Massive black holes (BHs) are common at the centres of massive galaxies. Their population in dwarf galaxies, however, remains a mystery. Detecting light emitted by accreting gaseous discs close to black holes has traditionally been used to identify these systems. They are difficult to detect in the absence of this light.
An international team led by scientists from the University of California, Santa Cruz, the Niels Bohr Institute at the University of Copenhagen, and Washington State University discovered an intermediate-mass black hole lurking in a dwarf galaxy. The black hole was discovered when it devoured an unlucky star that got too close.
The Young Supernova Experiment (YSE) was used to capture the flare. It is a survey designed to detect cosmic explosions and transient astrophysical events.
Tidal disruption events are a direct way to probe massive black holes. These are the luminous flares produced when a star wanders too close to a black hole and is shredded. The rise times of these flares are thought to be related to the mass of the black hole.
Astronomers presented AT 2020neh, a fast-rising tidal disruption event candidate hosted by a dwarf galaxy, in this study.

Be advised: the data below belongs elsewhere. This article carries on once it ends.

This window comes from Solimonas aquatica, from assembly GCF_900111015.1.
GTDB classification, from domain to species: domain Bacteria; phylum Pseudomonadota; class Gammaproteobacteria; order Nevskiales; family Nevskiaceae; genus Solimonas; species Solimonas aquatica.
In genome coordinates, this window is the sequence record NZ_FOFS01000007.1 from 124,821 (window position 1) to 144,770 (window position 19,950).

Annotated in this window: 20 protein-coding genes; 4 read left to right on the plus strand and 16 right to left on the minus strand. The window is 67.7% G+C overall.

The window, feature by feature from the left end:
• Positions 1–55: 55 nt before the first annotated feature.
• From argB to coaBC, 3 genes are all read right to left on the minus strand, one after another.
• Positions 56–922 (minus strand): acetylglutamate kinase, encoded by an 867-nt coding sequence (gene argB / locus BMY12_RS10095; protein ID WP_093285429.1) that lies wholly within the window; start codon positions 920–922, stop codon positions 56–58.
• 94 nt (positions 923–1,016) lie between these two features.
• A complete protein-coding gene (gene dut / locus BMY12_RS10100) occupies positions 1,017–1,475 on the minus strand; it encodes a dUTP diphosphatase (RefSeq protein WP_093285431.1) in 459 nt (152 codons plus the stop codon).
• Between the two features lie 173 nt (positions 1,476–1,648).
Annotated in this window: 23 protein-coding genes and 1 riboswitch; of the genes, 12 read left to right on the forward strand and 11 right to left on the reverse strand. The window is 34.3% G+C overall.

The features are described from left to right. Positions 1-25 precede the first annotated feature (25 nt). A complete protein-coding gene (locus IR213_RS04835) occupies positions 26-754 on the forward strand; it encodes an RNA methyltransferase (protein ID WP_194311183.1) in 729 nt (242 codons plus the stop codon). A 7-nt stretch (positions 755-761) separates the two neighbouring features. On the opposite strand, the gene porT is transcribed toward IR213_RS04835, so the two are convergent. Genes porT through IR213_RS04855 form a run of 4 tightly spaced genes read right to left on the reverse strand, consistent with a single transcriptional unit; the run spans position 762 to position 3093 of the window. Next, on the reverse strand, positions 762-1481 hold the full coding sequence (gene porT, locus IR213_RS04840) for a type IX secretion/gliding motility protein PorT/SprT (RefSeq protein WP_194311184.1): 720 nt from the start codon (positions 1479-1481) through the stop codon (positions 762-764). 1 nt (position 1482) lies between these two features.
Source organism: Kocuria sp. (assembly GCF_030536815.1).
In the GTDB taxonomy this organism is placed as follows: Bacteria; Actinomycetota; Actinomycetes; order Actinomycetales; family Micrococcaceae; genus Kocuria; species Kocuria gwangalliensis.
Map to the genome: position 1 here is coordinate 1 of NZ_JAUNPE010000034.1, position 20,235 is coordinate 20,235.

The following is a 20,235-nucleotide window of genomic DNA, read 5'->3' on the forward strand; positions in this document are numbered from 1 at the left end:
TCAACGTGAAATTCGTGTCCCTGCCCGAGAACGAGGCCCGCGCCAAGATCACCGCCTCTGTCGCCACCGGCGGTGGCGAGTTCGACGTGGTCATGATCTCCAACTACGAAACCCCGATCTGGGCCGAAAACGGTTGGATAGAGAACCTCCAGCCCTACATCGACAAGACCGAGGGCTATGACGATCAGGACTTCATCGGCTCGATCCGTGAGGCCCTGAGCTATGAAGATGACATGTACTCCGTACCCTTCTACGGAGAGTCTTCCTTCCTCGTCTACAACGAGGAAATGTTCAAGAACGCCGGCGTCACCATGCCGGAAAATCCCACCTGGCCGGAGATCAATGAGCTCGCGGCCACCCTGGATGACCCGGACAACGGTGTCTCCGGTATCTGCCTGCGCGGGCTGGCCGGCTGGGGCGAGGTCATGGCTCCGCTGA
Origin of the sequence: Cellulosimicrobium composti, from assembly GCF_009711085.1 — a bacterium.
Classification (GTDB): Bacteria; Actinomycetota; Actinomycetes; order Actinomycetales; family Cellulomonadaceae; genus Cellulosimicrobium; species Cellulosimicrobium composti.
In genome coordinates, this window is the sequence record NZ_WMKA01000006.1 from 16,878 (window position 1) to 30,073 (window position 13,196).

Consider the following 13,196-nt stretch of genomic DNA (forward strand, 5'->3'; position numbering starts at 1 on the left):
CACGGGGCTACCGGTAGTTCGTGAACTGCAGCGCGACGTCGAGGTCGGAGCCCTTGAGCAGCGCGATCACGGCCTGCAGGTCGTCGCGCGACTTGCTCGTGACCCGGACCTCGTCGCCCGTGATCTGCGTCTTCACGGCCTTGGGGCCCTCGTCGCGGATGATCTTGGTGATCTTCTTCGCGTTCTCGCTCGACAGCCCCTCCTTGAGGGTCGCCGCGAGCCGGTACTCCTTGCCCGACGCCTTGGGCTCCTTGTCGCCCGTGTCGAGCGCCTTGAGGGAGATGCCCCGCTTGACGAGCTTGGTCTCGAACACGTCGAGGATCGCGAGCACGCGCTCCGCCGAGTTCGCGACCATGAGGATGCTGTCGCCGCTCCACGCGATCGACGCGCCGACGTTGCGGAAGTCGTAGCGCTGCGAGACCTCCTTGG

“This discovery has created widespread excitement. Because we can use tidal disruption events not only to find more intermediate-mass black holes in quiet dwarf galaxies but also to measure their masses,” said coauthor Ryan Foley, an assistant professor of astronomy and astrophysics at UC Santa Cruz.
The team’s findings provide a baseline for future studies of midsize black holes. This is according to first author Charlotte Angus of the Niels Bohr Institute,
“The fact that we were able to capture this midsize black hole while it devoured a star provided us with an extraordinary opportunity to detect what would otherwise have been hidden from us.” Furthermore, we can use the properties of the flare to better understand this elusive group of middle-weight black holes. It may account for the majority of black holes in galaxies’ centres.”
“If we can understand the population of intermediate-mass black holes out there—how many there are and where they are located—we can help determine if our theories of supermassive black hole formation are correct,” said coauthor Enrico Ramirez-Ruiz, professor of astronomy and astrophysics at UCSC, and Niels Bohr, Professor at the University of Copenhagen.